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Court to Review Order on Registering Voters

October 27, 1987|PHILIP HAGER | Times Staff Writer

SAN FRANCISCO — The state Supreme Court agreed Monday to review a challenge by Los Angeles County officials to a precedent-making trial court order requiring them to deputize welfare workers and other employees to register minority and low-income voters.

The justices set aside a state Court of Appeal ruling last June that upheld the order and found that county officials had shown "total lack of consideration of and apparent indifference to" the problem of low registration among disadvantaged groups.

Monday's action, agreeing to hear the case at a later date, was signed by Chief Justice Malcolm M. Lucas and Justices Edward A. Panelli, John A. Arguelles, David N. Eagleson and Marcus M. Kaufman. A ruling is expected next year.

The case resulted from a taxpayer lawsuit brought by Common Cause, the American Civil Liberties Union and other groups that submitted data showing that voter registration in Los Angeles County ranged from 90% in affluent, predominantly white areas to less than 30% in low-income, minority neighborhoods.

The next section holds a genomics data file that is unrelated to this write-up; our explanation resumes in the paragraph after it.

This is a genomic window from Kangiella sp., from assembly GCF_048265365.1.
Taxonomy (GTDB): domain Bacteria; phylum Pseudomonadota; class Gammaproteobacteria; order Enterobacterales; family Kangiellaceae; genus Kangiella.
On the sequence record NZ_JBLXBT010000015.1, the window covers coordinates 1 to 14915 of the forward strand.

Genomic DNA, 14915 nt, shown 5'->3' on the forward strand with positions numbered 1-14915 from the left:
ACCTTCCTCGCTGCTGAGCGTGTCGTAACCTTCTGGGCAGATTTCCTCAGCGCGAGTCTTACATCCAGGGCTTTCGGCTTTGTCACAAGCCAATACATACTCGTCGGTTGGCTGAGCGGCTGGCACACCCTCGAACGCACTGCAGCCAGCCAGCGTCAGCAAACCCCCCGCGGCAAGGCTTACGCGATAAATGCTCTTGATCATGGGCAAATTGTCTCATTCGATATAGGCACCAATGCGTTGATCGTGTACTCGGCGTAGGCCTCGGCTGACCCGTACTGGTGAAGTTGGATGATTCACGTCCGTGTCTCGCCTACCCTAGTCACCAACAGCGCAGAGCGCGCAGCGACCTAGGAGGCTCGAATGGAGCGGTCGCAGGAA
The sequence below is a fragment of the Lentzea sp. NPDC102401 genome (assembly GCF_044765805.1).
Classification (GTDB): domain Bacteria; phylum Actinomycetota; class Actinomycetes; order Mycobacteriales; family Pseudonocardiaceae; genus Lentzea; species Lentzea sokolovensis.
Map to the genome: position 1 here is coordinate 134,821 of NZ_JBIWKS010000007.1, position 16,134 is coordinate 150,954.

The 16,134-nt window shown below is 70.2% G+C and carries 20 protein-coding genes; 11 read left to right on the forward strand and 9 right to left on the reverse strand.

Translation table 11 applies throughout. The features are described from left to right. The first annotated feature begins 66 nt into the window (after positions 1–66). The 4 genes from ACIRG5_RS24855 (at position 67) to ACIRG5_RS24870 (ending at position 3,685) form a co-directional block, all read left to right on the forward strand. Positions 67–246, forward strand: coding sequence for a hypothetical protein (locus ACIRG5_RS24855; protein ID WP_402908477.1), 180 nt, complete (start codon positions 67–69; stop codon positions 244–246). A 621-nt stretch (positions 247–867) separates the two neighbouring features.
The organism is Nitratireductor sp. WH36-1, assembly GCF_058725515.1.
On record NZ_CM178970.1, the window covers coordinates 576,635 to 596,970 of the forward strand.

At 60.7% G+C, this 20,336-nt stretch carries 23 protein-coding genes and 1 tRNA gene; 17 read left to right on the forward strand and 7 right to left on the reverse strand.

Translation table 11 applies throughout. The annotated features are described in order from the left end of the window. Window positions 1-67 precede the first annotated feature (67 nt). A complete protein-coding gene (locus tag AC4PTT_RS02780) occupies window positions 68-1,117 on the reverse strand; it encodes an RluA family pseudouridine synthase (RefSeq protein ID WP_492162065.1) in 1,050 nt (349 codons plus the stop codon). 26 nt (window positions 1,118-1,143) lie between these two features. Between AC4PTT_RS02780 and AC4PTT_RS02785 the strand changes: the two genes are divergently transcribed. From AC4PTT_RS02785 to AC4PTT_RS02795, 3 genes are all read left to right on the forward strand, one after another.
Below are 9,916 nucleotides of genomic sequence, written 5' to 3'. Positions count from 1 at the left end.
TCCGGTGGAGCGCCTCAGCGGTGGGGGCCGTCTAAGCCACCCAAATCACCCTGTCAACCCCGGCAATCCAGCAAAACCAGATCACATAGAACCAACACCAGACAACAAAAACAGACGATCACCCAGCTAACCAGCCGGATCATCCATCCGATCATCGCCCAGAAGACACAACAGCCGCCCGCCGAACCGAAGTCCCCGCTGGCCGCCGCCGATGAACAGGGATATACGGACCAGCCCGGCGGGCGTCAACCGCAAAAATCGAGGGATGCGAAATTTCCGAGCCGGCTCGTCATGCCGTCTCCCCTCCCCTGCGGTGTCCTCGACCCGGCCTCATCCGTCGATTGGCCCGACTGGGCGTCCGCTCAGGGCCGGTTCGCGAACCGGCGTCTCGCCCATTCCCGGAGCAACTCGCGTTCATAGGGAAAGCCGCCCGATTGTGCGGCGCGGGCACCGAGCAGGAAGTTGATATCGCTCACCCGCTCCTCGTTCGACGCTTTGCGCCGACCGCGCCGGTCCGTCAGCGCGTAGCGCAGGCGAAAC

The suit, described by lawyers as the first such action in the nation, urged that the county be required to substantially expand its efforts to register voters.

In July, 1986, Los Angeles Superior Court Judge Jack M. Newman issued a preliminary injunction ordering a far-ranging voter registration program that would require an estimated 20,000 non-emergency county employees to be trained as deputy registrars.

Under the order, these employees, primarily health and welfare workers, would seek to register qualified indigent and minority residents they encountered on the job. Workers would ask residents if they were registered to vote--and, if not, would provide a registration form and offer to mail it back to the county.

Similar programs have been established in Alameda and Contra Costa counties, but on a voluntary basis by county officials.

The appeal panel upheld Newman's order in an opinion highly critical of the county's effort to register voters. Officials, the appeal court said, had failed to follow state laws requiring them to maximize voter registration "at the highest possible level."

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